The influence of social-cognitive constructs and personality traits on physical activity in healthy adults

Graeme Smith, Lynn Williams, Christopher O'donnell, James McKechnie

Research output: Contribution to journalArticlepeer-review

10 Citations (Scopus)
20 Downloads (Pure)


The psychosocial factors involved in successful physical activity engagement are not fully understood. Research suggests that specific personality traits (e.g. extraversion, conscientiousness, and neuroticism) influence physical activity behaviour. There is also evidence that social-cognitive constructs (e.g. self-efficacy, self-regulation, outcome expectations, social support, and perceived barriers) can significantly explain and predict physical activity behaviour. The current study aimed to investigate the influence of personality and social-cognitive constructs on physical activity over a 2-week period. The study employed a prospective design in which 94 participants provided 2-weeks of pedometer data and completed daily diary measures of non-ambulatory physical activity. In addition, all participants completed self-report measures of the Big Five personality traits and social-cognitive constructs. Multiple regression analyses revealed that social-cognitive constructs significantly explained 35.6% of the variance in physical activity, with goal setting emerging as a key predictor. Although personality did not have an effect on physical activity overall, subsequent analyses found significant differences in neuroticism between activity groups, and personality significantly interacted with social-cognitive constructs to influence behaviour. The findings suggest a key role for goal setting, barrier self-efficacy, conscientiousness, and neuroticism in explaining physical activity behaviour.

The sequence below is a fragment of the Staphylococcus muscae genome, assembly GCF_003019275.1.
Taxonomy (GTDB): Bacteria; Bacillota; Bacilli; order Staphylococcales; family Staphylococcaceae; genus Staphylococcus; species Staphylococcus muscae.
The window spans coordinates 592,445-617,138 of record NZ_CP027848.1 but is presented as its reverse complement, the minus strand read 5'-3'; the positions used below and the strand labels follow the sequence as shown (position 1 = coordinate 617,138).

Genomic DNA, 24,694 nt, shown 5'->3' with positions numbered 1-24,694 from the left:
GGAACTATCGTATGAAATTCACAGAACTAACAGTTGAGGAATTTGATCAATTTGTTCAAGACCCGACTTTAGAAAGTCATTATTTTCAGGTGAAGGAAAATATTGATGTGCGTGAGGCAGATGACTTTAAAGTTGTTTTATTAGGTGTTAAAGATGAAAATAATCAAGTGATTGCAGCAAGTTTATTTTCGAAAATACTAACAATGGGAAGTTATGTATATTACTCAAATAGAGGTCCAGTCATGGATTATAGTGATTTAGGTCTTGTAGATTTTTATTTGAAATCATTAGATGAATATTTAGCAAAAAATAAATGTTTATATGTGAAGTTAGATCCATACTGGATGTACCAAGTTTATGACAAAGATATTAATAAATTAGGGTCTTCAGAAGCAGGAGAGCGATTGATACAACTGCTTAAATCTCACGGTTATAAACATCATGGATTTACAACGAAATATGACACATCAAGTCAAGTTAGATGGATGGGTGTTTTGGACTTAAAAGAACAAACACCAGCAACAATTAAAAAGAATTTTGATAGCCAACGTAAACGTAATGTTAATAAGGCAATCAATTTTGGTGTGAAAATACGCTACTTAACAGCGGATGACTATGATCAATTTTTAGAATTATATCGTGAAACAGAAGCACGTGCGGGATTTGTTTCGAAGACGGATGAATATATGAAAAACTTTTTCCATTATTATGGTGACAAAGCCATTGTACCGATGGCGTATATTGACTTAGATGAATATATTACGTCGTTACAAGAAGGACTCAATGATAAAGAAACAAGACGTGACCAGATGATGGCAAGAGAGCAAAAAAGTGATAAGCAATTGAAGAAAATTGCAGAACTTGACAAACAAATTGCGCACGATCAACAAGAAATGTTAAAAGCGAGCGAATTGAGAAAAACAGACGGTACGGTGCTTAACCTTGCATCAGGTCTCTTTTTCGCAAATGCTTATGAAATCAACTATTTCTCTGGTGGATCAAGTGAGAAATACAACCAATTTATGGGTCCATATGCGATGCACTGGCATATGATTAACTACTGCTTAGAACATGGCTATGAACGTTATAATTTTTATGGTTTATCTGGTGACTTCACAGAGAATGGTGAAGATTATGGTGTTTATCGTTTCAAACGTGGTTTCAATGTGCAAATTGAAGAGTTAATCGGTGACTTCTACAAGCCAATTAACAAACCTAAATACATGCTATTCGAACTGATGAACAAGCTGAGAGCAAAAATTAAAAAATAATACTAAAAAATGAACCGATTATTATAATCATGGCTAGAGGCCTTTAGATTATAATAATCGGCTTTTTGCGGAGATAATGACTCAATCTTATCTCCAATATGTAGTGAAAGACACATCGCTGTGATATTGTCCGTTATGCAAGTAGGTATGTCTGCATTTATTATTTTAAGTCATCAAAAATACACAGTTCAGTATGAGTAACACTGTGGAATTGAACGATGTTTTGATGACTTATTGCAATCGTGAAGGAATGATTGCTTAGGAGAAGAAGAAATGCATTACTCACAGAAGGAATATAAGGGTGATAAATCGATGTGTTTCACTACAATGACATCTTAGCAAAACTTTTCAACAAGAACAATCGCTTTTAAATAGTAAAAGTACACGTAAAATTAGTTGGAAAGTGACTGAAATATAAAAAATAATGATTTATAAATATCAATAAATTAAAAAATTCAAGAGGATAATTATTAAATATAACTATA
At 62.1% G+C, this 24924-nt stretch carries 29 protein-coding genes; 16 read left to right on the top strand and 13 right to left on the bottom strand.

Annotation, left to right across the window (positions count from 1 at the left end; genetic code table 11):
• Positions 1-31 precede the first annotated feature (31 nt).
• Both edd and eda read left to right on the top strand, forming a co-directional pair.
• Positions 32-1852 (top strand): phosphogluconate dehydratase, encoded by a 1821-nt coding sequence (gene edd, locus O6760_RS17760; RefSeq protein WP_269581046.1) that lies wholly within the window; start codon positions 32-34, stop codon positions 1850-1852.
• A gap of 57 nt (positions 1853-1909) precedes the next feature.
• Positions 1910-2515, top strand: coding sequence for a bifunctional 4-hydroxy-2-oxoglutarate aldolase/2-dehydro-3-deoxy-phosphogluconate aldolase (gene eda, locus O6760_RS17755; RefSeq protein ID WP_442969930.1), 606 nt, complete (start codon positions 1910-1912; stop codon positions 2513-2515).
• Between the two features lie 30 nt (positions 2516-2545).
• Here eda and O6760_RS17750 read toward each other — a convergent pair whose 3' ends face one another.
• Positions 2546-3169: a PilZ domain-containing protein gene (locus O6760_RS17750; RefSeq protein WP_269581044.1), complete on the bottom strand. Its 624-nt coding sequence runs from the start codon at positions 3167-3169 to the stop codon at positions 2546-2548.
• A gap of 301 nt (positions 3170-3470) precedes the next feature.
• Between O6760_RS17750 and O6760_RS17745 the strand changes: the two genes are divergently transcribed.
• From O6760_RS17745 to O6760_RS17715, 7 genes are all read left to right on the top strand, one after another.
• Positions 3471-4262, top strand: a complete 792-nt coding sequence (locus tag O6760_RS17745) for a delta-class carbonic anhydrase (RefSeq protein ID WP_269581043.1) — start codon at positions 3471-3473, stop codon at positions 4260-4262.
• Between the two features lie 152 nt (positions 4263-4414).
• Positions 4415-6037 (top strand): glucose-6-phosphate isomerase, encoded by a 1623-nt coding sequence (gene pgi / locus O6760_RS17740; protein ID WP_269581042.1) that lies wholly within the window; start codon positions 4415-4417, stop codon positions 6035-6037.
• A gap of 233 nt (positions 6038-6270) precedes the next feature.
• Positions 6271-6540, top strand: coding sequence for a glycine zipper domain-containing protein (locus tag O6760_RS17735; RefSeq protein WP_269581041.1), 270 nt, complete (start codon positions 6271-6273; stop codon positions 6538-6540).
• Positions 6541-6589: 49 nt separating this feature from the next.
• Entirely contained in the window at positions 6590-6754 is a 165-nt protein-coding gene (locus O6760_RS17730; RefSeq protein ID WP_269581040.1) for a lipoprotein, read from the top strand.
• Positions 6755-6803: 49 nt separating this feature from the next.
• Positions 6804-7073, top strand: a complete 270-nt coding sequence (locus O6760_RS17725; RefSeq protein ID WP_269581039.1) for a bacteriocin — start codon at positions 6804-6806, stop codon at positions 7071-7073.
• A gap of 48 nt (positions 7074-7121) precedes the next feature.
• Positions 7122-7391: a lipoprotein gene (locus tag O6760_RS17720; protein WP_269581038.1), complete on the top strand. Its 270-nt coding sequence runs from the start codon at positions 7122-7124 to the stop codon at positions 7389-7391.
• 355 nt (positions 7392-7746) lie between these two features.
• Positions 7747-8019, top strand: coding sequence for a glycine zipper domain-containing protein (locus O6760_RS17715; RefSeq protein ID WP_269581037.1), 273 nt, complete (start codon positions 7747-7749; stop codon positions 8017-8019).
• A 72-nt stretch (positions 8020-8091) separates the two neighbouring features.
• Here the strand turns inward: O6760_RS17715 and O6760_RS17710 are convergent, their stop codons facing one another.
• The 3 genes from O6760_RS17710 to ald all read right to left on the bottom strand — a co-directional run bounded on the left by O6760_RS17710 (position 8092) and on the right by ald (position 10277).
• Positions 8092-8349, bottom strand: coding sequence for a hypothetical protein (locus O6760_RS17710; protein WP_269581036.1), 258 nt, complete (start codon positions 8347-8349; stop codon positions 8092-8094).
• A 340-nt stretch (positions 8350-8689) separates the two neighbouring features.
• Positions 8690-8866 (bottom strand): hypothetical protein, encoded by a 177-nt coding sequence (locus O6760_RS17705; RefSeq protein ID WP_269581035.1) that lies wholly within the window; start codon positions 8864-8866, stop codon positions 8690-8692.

Original languageEnglish
Pages (from-to)1-16
Number of pages16
JournalInternational Journal of Sport and Exercise Psychology
Publication statusPublished - 18 Feb 2016


  • physical activity
  • self-efficacy
  • goal setting
  • neuroticism
  • social-cognitive theory
  • the Big Five


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